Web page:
For those who’ve never been, London’s Frieze Art Fair is a gigantic white circus tent over a labyrinth of cubicles stuffed with art of questionable cultural worth and varying socio-aesthetic potency, everything very expensive. But here’s your Frieze Art Fair experience in 6 seconds, exclusively from ANIMAL! It’s legit. Trying to cram all of this up your brain IRL is similar.
Now if you don’t have beautiful buds to root for, speed-walking through this emporium can be utterly alienating, like browsing a luxury non-functional object expo with $175.48 in your bank account ahem ahem. But then, something plucks your peripheral vision and you pause, like, woah sup Andrea Longacre-White. You get it. You get it.
Andrea Longacre-White of Various Small Fires Los Angeles gallery has 3D-printed mutated white electric orifices and scattered wires sprouting from chalky rocks. The work is about connections, disconnections, corporate bodies and their hacked appendages… Attaboy, Big Art. These are fantastic! But then, the press release brags that “corporate logos are stripped away (as if they were needed in the first place) to emphasize [their] non-functional and not-available-in-stores nature” and that’s a bit disingenuous, since it says “Apple” in the previous sentence.
There were also some scans of scans of scans of dirty iPads hanging on the walls — “photographic reproductions of non-pristine iPads and their disrupted digital and web representations” as to be “compulsively applying extremes of repetition, misuses and entropy grasping for the humanity embedded in these hermetically immaculate products” bablah blah — and when I asked the gallery attendant if that was, like, you know, basically Man Ray’s camera-less photograph for the digital age, he wasn’t amused, but whatever because OH MY GOD DAVID SHRIGLEY DAVID SHRIGLEY!!!
When I saw the Untitled (look at this) sign, my heart got wet with recognition. Artist David Shrigley with New York’s Anton Kern Gallery isn’t just very funny, he’s the prophet of clarity and sense amidst all the shiny shit (scroll down for Gagosian).
The bronze Hamlet and Lady Taking a Poop (feminist Rodin something something amirite?) are very funny. Also: Very funny. Take me. I love you.
I have nothing else to say about this, except for that this booth confirmed my years-long suspicion: If you don’t love David Shrigley, you eat your boogers.
Then, Oculus Rift art! I’ve seen Ian Cheng’s work before on DIS, but when mazed onto Formalist Sidewalk Poetry Club‘s
booth corner, I hit the jackpot holy grail yo. The interactivity set-up is always a stand-out trick (ahem), but once I giddily strapped the thing on, I really was transported into a 3D universe like they said I would.
So, imagine this, but all around you and as you’re moving your head, some of it moves with you and leaves clanking trails of digital spew while the girl-avatar spins around and everything spins around and all around you and and and….
It was pretty incredible, even for a quickie with a queue, even though it’s blurrier and somewhat clunkier than I have been dreaming about. Shout out Miami gallery’s gentleman rep who was skeptical at first, but then geeked out with me for a precious few minutes. He explains: Cheng created his own programming system to build this bounded universe for you to bop and float around in. Yes, there is a gravitational center and each object has its own as well. There were two Oculus head-sets for two simultaneous users which interacted (bounced off and about) each other inside. Each object was programmed individually with its own sets of principles and “desires” and then set to randomize its actions. How’s that for #godmode?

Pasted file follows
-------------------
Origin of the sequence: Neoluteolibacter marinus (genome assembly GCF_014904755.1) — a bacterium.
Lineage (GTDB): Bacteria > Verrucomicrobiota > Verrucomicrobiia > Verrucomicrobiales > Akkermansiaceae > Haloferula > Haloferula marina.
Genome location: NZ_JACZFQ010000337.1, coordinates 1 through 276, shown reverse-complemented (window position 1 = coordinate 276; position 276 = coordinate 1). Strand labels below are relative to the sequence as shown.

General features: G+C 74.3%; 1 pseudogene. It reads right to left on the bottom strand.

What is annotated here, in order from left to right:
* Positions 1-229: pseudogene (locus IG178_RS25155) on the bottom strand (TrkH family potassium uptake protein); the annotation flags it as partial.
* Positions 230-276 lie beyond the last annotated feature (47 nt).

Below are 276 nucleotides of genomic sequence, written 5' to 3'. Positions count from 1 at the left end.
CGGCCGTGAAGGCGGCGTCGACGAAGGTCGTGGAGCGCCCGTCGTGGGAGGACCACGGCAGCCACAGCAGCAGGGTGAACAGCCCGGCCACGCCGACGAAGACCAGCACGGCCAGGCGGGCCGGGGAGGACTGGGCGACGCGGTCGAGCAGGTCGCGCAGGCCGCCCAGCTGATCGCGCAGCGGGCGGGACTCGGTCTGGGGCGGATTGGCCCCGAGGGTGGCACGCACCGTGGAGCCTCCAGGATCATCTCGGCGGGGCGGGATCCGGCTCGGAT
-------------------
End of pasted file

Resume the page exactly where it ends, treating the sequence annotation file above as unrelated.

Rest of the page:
And now for the #bullshit. Here is Jeff Koons’ Sacred Heart (Blue/Magenta) at the Gagosian HUGE sprawling “booth,” priced at 22 to 24 million dollars.
That’s $22,000,000 to $24,000,000. For an edition of three. And here is Gago’s Sasha II — an old Richard Phillips painting of a retired porn star that he made in 2012.
Because you deserve another good thing, a completely unexpected project was at Beijing’s Long March Space, an by “unexpected” I mean there’s a hymen Photoshopped into a Medieval helmet hole.
This is Zhu Yu’s 192 ArtProposals for the Member States of the United Nations (2006-2007). It’s absolutely fascinating and insane and not exactly “spot on” but… something jarring, as if the Yes Men were psychopaths and contributed to Adbusters on acid.
Name of Member State: France
Date of Admission to the United Nations: 24.10.1945
Title of Proposal: Virgin Clinic
Description: Find a female French anti-war protester, and dress her in Medieval armor. With her consent, a well-respected surgeon will operate on her to make her a virgin again.
Name of Member State: Germany
Date of Admission to the United Nations: 18.09.1973
Title of Proposal: Sleepy Germans
Medium: Performance, sculpture
Description: Make a traditional Chinese-style ceramic baby pillow but replace the baby’s head with that of Adolf Hitler. Mass produce these pillows and make them available for purchase in Germany for Germans to sleep on.
Zhu Yu, Zhu Yu… That name’s familiar. Oh right. HE COOKED AND ATE A FETUS.
I leave you now with Heman Chong‘s Foucault’s Pendulum, The Elementary Particles, Pattern Recognition, What we talk about when we talk about love (2004) and The Wind-Up Bird Chronicle, A Fall of Moondust, Correction, Blindness (2008) from the series “stacking” presented by London’s Wilkinson Gallery.
I quite like this series.
Reminds me of a series I’ve been working on: “Hot Hot Photos Of Books On Bookshelves Of All The Apartments I Slept In In London Taken Secretly In The Morning.”
Pro tip: Excuse me. I’m sorry. My cellphone died, and I really must photo this Happy Mondays-related art work for a friend. Would you take picture and email it to me? Oh, thank you. You’re amazing!.. Where are you from?.. Oh, I’m also staying in Hackney…
(Photos/video: Marina Galperina/ANIMALNewYork)